This is a multi-part question in the textbook answered separately on Clay6.com

- Once we write down the sample space for the problem we can find the number of heads or tails for the favorable outcomes in each case and find their probabilities and arrange as a probability distribution.

Given: one coin is tossed twice, we can write the sample space as follows: S = {HH, HT, TH, TT}.

Since all these 4 events are equally likely, P(HH) = P(HT) = P(TH) = P(TT) = $\large\frac{1}{4}$

Let X be the number of heads in S such that $\rightarrow$ X(HH) = 2, X(HT) = 1, X(TH) = 1 and X(TT) = 0. It follows that:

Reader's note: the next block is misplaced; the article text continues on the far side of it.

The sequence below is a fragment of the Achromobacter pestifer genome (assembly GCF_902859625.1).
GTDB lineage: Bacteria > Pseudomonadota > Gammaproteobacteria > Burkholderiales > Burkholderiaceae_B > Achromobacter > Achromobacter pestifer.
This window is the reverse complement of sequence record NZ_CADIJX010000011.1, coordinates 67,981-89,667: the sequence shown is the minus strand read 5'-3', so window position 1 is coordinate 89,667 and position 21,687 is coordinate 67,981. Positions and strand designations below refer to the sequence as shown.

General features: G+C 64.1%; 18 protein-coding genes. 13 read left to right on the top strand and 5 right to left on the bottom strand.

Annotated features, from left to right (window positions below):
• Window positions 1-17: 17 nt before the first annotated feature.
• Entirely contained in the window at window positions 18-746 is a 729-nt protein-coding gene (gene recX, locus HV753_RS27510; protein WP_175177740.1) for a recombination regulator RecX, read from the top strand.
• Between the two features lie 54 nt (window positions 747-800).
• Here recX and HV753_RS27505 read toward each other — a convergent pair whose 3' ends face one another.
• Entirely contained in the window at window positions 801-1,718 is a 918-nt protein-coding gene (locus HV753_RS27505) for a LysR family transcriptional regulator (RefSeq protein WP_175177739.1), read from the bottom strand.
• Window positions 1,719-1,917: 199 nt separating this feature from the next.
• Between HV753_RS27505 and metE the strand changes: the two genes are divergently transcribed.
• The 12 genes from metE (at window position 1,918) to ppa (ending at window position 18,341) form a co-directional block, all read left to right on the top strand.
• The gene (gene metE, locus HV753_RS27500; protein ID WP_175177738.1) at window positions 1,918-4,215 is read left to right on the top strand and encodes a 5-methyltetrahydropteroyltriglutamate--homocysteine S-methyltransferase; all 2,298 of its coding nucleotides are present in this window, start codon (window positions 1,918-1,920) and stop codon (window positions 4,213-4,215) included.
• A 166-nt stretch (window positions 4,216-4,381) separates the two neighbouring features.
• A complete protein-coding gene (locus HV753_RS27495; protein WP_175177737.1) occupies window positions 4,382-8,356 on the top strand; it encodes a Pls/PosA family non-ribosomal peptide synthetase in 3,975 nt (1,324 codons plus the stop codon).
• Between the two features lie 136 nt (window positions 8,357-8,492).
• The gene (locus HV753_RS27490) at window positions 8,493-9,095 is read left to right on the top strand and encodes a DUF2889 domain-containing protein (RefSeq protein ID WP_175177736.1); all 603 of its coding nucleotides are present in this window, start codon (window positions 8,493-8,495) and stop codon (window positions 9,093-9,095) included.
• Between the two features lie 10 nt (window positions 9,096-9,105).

P(X = 0) = P (TT) = $\large\frac{1}{4}$

P(X = 1) = P(TH, HT) = $\large\frac{2}{4} = \frac{1}{2}$

P(X = 2) = P(HH) = $\large\frac{1}{4}$

We can then construct the probability distribution table as follows:

$\begin{matrix} \textbf{X} & 0 &1 &2 \\ \textbf{P(X)} &\large \frac{1}{4} &\large \frac{1}{2} &\large \frac{1}{4} \end{matrix}$

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